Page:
Volumes By Slicing
I have huge difficulties with integration (I'm decent with derivatives, thank god), and finding volumes and other applications of integration confuses the heck out of me. The prof really doesn't explain why things are the way they are, which I tend to need to fully understand how to do the question as well as questions like it.
The solid lies between planes perpendicular to the x-axis at x=-1 and x=1. The cross sections perpendicular to the x axis between these planes are squares whose bases run from the semi circle y= -sqrt(1-x^2) and y= sqrt(1-x^2). Find the volume.
I know that the functions given create the top and lower half of a circle, respectively. What I am really confused about with this question is how to draw the solid it asks for. I am told that the cross sections create squares... What do I do with this information?
The region enclosed by x= y^(3/2), x=0, y=2, rotated about the y axis.
So, I solve for the equation in terms of y, and I get y= x^(2/3) (first off, is this legal to do?). When I rotate this around the y axis, I get a cone-like shape. I know that the formula for finding the volume is the integral of pi times the radius squared, evaluated from y=0 to y=2, except that the radius is in terms of x. How should I go about solving this question?
A third one is:
Find the volume of the solid generate by revolving the regions bounded by the lines and curves about the x axis.
y=secx, y=tanx, x=0, x=1
I can't even picture this when it is made...
I can generally do the integration itself, I just have great difficulties developing the problem (including sketching certain functions, and how the data given to me fits into certain formulas).
Can anyone please help me work my way through this stuff? I really need to learn how to do it, and its just confusing the heck out of me... Thanks.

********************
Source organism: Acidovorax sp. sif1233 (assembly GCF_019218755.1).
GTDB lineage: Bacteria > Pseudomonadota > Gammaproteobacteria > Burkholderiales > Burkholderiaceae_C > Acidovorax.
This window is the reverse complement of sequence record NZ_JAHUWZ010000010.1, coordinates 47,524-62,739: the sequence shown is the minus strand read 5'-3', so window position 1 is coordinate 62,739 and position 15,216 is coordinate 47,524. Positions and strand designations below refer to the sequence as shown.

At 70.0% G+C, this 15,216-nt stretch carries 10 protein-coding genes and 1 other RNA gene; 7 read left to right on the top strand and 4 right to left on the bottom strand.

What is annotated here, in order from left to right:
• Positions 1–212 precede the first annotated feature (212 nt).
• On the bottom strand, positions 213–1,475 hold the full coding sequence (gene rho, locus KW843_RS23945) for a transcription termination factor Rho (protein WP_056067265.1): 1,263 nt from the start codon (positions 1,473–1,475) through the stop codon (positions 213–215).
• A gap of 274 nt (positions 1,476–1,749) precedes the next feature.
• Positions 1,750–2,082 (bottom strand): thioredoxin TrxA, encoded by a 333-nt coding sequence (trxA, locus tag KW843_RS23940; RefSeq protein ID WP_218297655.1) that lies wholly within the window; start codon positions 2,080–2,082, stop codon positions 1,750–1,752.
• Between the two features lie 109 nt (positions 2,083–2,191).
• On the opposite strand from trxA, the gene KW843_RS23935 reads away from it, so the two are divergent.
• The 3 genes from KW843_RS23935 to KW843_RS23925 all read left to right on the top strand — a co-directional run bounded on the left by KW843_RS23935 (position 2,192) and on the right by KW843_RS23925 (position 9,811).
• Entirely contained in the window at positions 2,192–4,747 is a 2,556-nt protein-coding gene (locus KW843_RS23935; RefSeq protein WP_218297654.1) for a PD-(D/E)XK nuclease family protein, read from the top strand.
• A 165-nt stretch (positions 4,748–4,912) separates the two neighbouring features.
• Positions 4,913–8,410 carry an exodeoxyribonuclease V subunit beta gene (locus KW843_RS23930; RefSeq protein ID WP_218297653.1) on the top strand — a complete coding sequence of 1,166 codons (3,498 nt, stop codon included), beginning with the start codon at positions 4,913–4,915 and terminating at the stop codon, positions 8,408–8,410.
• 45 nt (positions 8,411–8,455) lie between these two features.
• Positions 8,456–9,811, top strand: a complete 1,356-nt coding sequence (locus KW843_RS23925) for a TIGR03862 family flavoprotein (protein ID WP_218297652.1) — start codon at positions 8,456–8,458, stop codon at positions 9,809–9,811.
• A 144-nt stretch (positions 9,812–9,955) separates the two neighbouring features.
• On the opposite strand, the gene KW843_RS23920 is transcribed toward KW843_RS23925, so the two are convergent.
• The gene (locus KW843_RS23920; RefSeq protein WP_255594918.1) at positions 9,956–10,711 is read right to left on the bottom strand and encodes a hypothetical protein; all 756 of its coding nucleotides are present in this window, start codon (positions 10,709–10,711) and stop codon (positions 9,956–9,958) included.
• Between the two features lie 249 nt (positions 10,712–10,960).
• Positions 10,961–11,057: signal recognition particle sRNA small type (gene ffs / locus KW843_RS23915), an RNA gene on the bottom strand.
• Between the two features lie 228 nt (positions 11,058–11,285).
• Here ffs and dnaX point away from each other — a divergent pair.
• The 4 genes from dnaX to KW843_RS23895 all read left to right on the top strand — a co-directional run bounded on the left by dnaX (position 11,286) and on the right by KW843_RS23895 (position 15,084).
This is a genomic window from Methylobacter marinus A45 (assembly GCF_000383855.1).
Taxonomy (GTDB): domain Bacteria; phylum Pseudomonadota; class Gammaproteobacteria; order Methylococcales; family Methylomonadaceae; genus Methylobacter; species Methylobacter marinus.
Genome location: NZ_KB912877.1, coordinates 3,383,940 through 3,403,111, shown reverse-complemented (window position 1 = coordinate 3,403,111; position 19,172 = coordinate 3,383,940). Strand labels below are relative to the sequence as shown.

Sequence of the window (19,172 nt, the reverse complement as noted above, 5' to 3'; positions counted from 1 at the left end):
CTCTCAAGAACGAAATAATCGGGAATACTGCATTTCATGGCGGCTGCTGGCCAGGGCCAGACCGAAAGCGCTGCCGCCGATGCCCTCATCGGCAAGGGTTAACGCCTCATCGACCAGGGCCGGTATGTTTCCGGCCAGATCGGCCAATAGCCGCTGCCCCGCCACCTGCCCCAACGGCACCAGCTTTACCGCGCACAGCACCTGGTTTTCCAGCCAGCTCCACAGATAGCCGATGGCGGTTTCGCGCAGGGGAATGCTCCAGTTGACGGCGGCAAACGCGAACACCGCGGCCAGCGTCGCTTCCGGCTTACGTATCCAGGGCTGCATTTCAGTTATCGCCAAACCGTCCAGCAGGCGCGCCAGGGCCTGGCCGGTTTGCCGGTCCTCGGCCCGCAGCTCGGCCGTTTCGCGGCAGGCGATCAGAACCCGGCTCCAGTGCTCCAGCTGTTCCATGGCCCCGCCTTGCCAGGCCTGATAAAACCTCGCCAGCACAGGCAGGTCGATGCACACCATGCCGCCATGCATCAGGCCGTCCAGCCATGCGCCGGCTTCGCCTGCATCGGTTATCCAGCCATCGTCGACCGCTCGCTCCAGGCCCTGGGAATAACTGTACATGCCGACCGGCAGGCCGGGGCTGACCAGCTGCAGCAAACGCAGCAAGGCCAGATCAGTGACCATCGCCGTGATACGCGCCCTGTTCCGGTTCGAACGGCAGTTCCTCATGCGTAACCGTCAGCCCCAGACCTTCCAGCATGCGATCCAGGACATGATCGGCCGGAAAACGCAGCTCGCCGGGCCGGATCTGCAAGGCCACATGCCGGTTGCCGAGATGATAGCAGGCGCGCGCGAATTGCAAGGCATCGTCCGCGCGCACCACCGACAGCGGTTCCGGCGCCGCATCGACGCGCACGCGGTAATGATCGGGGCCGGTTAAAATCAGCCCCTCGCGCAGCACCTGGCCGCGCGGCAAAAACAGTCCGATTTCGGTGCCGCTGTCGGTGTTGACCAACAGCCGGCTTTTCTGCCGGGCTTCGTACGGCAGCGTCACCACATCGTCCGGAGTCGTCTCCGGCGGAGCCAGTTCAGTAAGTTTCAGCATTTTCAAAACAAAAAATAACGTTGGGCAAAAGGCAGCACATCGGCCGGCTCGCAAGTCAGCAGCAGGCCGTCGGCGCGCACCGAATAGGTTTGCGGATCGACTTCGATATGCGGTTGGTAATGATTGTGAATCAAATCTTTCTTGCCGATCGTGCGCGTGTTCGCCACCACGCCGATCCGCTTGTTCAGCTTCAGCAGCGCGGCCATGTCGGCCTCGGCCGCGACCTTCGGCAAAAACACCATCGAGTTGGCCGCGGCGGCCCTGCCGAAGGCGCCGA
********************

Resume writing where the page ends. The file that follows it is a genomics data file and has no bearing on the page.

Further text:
Essentially, when you study this stuff, you learn a new definition of volume. With complex shapes composed of curves, you can't simply compute height * width * length anymore. After all, they all change now and are no longer constant. So, we learn that in actuality, volume is merely the infinite summation of infinitesimally thin cross sections with certain areas. What we are doing is relating the areas of these cross sections with their distance along an axis. That is, as you move away from the origin on an axis, the area of the cross sections changes predictably.
Originally Posted by Hellreaver
In your first question, the cross sections are square. Now, the dimensions are delineated by the equation for a circle centered at the origin with a radius of one. Try and picture this in your mind's eye. Visualization is key to these problems. The bottom leg of the square is the height above the x-axis given by (1-x^2)^.5 and below the x-axis by -(1-x^2)^.5 This boundary is that of a circle and therefore symmetric about the x- axis. Therefore, the length of the bottom leg of the square cross-section has a length of 2(1-x^2)^.5 If that is the length of one side of the square, what is its area? Obviously, 4(1-x^2). Now, you have your area function. Simply integrate along the x-axis from -1 to 1 and there is your answer.
Second question. You can rewrite the equation sure. However, you'll need the equation in terms of the variable whose axis you will revolve about. If you are revolving about the y axis, then your equation needs to be in the form x= ..... not y=..... otherwise you'll end up with a mix of x and y in the integral and you can't have that. (Not yet anyway...wait until next semester!) So, keep it as x = y^(3/2) that's your integral. In these problems, you often need to hunt for the boundaries of integration. They are usually easy to find. Here you have x = 0 and y = 2. Well, we need everything in terms of y. So, when x = 0 what does y equal? 0 Square the integrand so as to construe it as a radius of an infinitesimal circular cross section and integrate (y^(3/2))^2 from 0 to 2. multiply by pi and bingo.
The third. Often, you will see this type of volume of revolution. The first two types discussed above are relatively simple. This third, however, is of a third, somewhat more sophisticated type. There are shapes that when revolved, produce cavities. This is one of those. If I am picturing this graph correctly in my mind's eye, this solid does not produce a completely solid shape. There is an opening like that of brass instrument. These volumes are calculated thus: square both functions as to construe each as the radius of the circular cross section of infinitesimal width. Take the squared "lower" function (the function lower on the graph grid) and subtract it from the squared "higher" function. This is your integral. You are calculating the volume created by the higher function minus that of the lower. Integrate and multiply by pi.